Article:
The quest for my PhD

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I sat through two interviews the other day. I am writing in this blog post to chronicle my interview process and provide a perspective to the readers. These interviews were given to people from two business schools. One of them is an international collaboration, and the other is a public funded organisation. Incidentally, both of my interview panellists were PhD’s from the US. The names don’t matter here.

The first one was given to a behavioural economist specialising in quantitative methodologies applied to healthcare. These are the obvious gaps in my knowledge (and statistical skills) to explain complex phenomena. The interview process was actually a masterclass in assessing the interviewee and applying a cogent (and a rather covert real-time) psychological assessment. It was perhaps one of the best interviews I had ever appeared for. We did overshoot the time requirement and the conversation flowed freely; almost feeling like a brainstorming session to define my career transition, if I agreed. It was an ample mix of empathy, leadership, team work and a genuine reflection of the role that I would be expected to fill with enough leeway to make me understand the career loops in the organisation. The reality checks were given with enough forewarning around my anticipated knowledge gaps and expectations from the employer. I will cherish the interaction, and I hope to incorporate that in my future endeavours. This blog post also documents my positive experience, and I hope there were more interactions like these to speak about as case studies. I had also specifically mentioned that this wasn’t the only opportunity I was trying for, and I had other interviews lined up. I am definitely not facing the paradox of choices here. Instead, I am trying to get out of the core clinics to explore specific ideas in allied healthcare.

The other interview was lined up with one of the directors of a major publicly funded institution. I had sent the specific requirements to explore “research opportunities”; especially in healthcare. The experience was in stark contrast to the earlier one in the day, and was oriented towards “one-upmanship” on his part. I will refrain further from making a public comment about it.

This begs the question – why is there a difference in the approach? I assume it has to do with an individual level curiosity. The reasons for a cold shouldered approach, especially by the latter, could be many; possibly an ossification of ideas (and thought processes), possible looming retirement, and a bit of cynicism around an upstart of ideas. This also merits a closer look at the larger picture around meritocracy, institutional and state capacity, and how the state can encourage a better application of concepts around improving efficiency for deliveries. Incidentally, I am working two long forms around institutional and state capacity, and I’ll share the observations here later.

The “market” values “signalling”. A degree from an Ivy League university will fetch interpersonal networking and signals the “aptitude” of the individual. It is a “marker” for success. However, the long-term personal success depends on innate curiosity and ability to add value to others as an essential contribution. It explains my desire to form idea matrices, gain a holistic view of the problems, and zoom into specifics to teach and add value to those learning. Academia has that pull. I am sure those who have ventured into this understand this. Publications and citation indices (possibly patents) and contribution to a knowledge economy are a more valuable goal for me personally.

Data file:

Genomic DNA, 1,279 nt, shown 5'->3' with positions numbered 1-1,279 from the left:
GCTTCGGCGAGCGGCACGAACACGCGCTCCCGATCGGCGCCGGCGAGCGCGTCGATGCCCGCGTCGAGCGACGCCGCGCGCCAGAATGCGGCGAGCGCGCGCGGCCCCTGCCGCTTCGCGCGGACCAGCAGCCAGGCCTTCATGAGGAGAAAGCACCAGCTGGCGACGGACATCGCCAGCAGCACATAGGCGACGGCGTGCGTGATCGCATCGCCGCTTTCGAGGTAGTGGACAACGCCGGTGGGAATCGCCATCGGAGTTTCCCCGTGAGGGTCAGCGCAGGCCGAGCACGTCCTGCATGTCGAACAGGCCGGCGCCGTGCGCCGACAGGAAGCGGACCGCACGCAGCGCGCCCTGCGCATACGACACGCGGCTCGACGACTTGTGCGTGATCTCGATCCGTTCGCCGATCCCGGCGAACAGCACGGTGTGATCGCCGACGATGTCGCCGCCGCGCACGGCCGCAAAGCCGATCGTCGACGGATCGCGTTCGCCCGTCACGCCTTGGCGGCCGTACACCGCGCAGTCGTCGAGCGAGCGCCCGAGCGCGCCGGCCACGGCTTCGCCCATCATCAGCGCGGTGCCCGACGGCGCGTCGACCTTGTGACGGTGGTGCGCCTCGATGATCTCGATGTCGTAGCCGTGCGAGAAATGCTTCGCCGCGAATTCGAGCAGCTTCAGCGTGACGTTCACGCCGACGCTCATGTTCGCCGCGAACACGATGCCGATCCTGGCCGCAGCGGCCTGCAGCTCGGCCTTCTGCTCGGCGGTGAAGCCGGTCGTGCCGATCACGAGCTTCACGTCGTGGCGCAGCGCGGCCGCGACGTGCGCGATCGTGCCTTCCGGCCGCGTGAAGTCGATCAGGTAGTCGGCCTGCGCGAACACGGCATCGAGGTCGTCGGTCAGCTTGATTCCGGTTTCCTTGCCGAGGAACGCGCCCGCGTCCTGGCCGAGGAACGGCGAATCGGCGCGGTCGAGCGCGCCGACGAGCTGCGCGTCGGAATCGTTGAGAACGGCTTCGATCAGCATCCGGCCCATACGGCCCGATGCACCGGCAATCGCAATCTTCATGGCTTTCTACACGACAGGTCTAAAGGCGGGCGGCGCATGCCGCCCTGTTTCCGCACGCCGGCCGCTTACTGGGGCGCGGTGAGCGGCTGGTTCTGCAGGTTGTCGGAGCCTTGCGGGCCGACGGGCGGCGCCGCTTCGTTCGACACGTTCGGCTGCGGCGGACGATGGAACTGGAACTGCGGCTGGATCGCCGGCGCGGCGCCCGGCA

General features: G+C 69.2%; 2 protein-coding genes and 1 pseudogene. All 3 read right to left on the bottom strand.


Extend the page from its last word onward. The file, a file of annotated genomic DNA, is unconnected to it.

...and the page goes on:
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There has been an interesting influx of ideas around funding people (and ideas) instead of projects. We don’t know if these “radical ideas” will work. For example, Howard Huges Institute of Medicine has produced more impactful research than the National Institute of Health (NIH), for which the data is publicly available. The funding mechanisms are for long-term horizons, providing a predictable pattern of recurrent funds to allow the “research” to proceed. My favourite example is the presidential directive (in the US) around Manhattan projects and the DARPA model, which funds several “moonshots” technological ideas; many of which are destined to fail. There are similar calls for healthcare, but the stodgy and bureaucratic processes impede new ideas. The purpose of the research in healthcare is to incorporate ideas to make processes seamless, address uncertainty and financial commitments, and define goals for public policies for the greater common good. Sadly, most of the interventions in the “global south” are replicas of the West, especially around the “digital medicine” and replication crisis in biomedicine. The western ideals around data retention and “privacy” while having an universal appeal are simply not extendible (or fungible) with the prevailing socio-cultural contexts elsewhere.